An Organic Alternative in Maryland

MARYLAND, US - Not very long ago, it seemed that Bobby Prigel's northern Baltimore County dairy farm was about to go out of business.
calendar icon 21 April 2008
clock icon 6 minute read

Bellevale Farm, which has been run by four generations of Prigels, couldn't compete with large-scale operations that keep costs low by milking thousands of cows each day.

But then Prigel tried a different approach - he returned to farming methods more common in his great-grandfather's day than in his father's. He allowed his cows to graze freely in pastures and adopted organic practices. The cows grew healthier, sales increased and now Prigel is about to open a dairy store on his Long Green farm to sell homemade yogurt, ice cream and cheese.

Like many other small farmers in Maryland, Prigel, 46, attributes his success to the growing demand for locally produced, natural foods.

"I don't think I'd be in business if it weren't for the local food movement."
Bobby Prigel, organic farmer.

"We establish a relationship with our customers," he says. "You can come and see that we are doing what we are supposed to do. I don't think I'd be in business if it weren't for the local food movement."

Spurred by environmental concerns, fears of contamination and a desire to know more about the origins of their meals, more consumers are choosing food grown or raised close to home. Locavores, as they are called, say local produce contains more nutrients than produce that is picked early and shipped long distances. And, perhaps most important, local food tastes better, they say.

For farmers, the locavore movement has brought hope that small family farms can persist, or even thrive, in the 21st century.

"By buying this food, you're supporting these farms and keeping farms in your community," says Michael Pollan, who has written several books, including The Omnivore's Dilemma, about the food industry. "It's a way to try to check sprawl. And what farmers give to a community is quite extraordinary."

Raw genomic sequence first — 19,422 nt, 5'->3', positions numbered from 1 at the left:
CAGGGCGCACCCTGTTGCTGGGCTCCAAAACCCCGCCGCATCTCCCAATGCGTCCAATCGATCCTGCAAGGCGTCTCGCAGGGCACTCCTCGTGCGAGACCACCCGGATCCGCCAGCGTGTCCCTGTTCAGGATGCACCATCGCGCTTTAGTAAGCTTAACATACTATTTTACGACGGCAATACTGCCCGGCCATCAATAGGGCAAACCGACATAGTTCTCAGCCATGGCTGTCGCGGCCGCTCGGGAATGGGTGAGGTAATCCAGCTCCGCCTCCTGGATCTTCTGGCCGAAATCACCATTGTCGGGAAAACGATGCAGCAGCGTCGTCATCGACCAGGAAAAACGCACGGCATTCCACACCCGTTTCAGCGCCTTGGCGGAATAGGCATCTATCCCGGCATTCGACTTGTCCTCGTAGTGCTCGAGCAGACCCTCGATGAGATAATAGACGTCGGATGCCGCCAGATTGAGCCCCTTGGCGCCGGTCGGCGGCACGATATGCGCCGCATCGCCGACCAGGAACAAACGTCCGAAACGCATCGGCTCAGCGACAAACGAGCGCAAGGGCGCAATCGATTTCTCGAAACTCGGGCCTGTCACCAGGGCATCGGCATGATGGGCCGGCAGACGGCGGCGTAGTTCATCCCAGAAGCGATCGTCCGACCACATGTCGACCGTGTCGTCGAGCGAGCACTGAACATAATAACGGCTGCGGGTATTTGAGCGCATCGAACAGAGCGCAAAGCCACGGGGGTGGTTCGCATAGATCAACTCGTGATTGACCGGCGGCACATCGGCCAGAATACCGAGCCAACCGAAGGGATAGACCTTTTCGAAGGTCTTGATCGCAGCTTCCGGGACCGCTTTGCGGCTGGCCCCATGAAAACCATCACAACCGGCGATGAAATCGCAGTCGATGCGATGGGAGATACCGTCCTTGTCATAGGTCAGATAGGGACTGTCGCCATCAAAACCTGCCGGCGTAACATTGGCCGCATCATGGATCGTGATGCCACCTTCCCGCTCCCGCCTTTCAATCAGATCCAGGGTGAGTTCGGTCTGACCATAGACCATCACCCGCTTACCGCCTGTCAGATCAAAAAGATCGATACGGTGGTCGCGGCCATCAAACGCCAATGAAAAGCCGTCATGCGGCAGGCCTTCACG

The demand for local produce is growing in Maryland, says Mark Powell, director of marketing for the state department of agriculture. More than three-quarters of residents prefer to buy fruits and vegetables grown in Maryland, and more than 40 percent will pay a premium for local products, according to a recent survey by the Schaefer Center for Public Policy at the University of Baltimore.

Several new restaurants, including Woodberry Kitchen and The Dogwood in Baltimore, feature local foods on their menus. To encourage others to do the same, cookbook author Kerry Dunnington, a Roland Park resident and a member of Slow Food Baltimore, is launching the "Eat in Season Challenge." At a dinner Tuesdayat the Watertable Restaurant in the Renaissance Harborplace Hotel, guests will eat a five-course meal of local meats and produce, accompanied by local wines.

Small farmers focus on the art of agriculture as much as the science, often raising flavorful heirloom breeds and, in the case of organic farmers, shunning the use of hormones, antibiotics and chemical pesticides. They build personal relationships with the people who eat their food and adjust production to meet their customers' demands.

But leaving behind mainstream agricultural practices can be an intimidating prospect.

"It was a little scary. We wondered, 'Are we out of our minds?'" says Samuel Ecker, 50, who founded Legacy Manor Farm with his wife, Katherine, in 2000 in Washington County. "The first year was tough, the second year was better and the third year we were starting to explode."

The Eckers raise Waygu cattle, older breeds of pigs like the Glouchester Old Spot, quail, pheasants, chickens and turkeys. They also grow lettuce hydroponically - using liquid nutrients - and are experimenting with growing broccoli all year.